Uganda poised to meet growing demand for finished products in Eastern Europe and China

President Yoweri Kaguta Museveni has offered reassurance to Ugandans that the country is primed to tap into the rising demand for their value-added products in international markets, particularly in Eastern Europe and China.

In a recent virtual message to the nation, President Museveni emphasized the importance of adding value to agricultural products, underlining that the third crucial step in this process is securing a robust market for these enhanced goods. The President highlighted that Uganda is well-positioned to harness a multitude of markets, not only within its own borders but across East Africa, Africa as a whole, and notably in Eastern Europe and China.

Of particular significance is the unique market opportunity presented by Eastern Europe and China, where the preference for purchasing already finished goods is a marked departure from the practices of some Western countries that have historically exploited Africa by purchasing raw materials at substantially lower prices.

Speaking about this remarkable shift, President Museveni said, “Instead of buying raw materials as some Western countries have been doing, these Eastern European and Chinese markets are eager to acquire our finished products. For instance, consider our coffee trade: we sell it unprocessed at $2 per kilogram, but astute individuals in these markets process and add value to it, enabling them to sell it at $40 per kilogram.”

President Museveni urged Ugandan farmers not to miss out on this promising opportunity. He encouraged those involved in coffee production to continue growing their crops and advised those in the value-addition sector to seize the chance to profit from the $40-per-kilogram market price. He further stressed that increased earnings for value-added products could influence the pricing of unprocessed coffee directly from the farm.

In his address, President Museveni also advocated for participation in commercial agriculture, emphasizing the importance of “ekibaalo” (calculation). He urged Ugandans to engage with government programs such as the Parish Development Model (PDM) and Emyooga to bolster their household incomes. The President also offered guidance to the youth, suggesting that those uninterested in agricultural pursuits should consider vocational and technical training. He emphasized that through the PDM and Emyooga initiatives, they could secure working capital to drive their enterprises.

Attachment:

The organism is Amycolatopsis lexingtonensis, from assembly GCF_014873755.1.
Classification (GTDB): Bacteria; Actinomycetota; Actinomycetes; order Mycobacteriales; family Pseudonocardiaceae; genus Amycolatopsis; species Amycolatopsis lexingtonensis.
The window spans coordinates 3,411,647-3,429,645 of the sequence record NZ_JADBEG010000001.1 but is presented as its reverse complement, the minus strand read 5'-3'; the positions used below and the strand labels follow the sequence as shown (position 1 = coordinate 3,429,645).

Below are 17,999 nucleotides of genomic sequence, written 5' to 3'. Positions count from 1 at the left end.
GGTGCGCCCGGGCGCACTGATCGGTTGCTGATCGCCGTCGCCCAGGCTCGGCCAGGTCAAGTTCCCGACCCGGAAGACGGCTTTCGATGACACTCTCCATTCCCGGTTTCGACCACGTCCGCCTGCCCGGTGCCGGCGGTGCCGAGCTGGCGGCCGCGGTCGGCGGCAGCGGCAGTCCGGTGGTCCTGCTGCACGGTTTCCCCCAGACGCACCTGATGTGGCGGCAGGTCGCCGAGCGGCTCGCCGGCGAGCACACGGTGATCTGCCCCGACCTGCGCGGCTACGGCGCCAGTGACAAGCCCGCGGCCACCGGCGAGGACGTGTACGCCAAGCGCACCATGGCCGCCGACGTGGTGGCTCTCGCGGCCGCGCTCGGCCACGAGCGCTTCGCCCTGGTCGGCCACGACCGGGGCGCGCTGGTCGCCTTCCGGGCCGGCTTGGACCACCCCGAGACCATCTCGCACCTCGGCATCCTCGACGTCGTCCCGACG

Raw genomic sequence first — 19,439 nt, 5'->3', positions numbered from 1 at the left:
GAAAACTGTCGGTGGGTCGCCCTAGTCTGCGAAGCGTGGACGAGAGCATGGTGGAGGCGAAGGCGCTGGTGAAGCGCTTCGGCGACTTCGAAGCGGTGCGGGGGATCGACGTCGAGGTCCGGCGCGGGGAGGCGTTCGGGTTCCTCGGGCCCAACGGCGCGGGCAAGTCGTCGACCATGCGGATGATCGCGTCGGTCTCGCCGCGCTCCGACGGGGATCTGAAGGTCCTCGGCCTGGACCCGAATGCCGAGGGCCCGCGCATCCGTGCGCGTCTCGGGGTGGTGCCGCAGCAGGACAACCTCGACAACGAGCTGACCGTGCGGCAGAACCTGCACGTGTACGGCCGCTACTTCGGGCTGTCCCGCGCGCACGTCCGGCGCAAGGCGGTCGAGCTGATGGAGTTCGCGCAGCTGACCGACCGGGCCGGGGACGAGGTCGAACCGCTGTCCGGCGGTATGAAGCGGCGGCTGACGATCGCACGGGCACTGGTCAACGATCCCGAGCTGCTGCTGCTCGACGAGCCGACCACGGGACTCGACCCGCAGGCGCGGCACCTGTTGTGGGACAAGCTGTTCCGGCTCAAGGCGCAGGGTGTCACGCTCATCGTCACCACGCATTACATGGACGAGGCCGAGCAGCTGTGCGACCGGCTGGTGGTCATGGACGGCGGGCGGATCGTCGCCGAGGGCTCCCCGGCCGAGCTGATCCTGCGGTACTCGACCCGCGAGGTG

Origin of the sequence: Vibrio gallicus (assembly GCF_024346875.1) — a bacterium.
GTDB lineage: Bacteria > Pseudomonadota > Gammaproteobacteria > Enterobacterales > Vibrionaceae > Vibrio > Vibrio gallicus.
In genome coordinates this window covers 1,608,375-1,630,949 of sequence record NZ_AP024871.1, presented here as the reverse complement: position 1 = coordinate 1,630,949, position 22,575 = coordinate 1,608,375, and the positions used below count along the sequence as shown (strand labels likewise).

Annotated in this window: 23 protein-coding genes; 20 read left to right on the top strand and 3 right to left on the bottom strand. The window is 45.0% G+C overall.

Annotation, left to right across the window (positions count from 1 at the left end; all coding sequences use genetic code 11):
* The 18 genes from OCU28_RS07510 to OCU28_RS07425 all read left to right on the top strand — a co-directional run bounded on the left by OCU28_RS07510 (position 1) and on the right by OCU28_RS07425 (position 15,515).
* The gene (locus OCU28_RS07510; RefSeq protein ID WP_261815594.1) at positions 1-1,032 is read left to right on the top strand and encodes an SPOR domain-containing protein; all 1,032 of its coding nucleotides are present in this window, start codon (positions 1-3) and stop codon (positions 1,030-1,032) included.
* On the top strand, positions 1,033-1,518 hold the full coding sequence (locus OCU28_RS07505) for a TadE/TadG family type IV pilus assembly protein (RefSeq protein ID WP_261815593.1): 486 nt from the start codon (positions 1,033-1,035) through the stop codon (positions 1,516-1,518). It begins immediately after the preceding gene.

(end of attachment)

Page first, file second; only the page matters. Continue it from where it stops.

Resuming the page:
Lastly, President Museveni advised that affluent individuals should look to the Uganda Development Bank (UDB) for low-interest loans, which they could utilize to expand their large-scale agricultural projects or launch new factories.

Statistics on Uganda’s Exports:

As of the latest data available, Uganda’s exports to China have been steadily growing. In recent years, the country has seen an increase in exports to China.

In 2021, Uganda exported $41.2M to China. The main products that Uganda exported to China were Oily Seeds ($14.3M), Gelatin ($7.47M), and Coffee ($7.31M), tea and fish are also prominent among these exports.

During the last 26 years the exports of Uganda to China have increased at an annualized rate of 25.4%, from $115k in 1995 to $41.2M in 2021.

The President’s encouragement to focus on value-added products aligns with this trend, as processed and value-added goods tend to fetch higher prices in international markets, particularly in Eastern Europe and China.

President Museveni’s vision of leveraging the appetite for finished products in these markets stands to significantly benefit Uganda’s economy and provide valuable opportunities for its citizens.

One thought on “Uganda poised to meet growing demand for finished products in Eastern Europe and China

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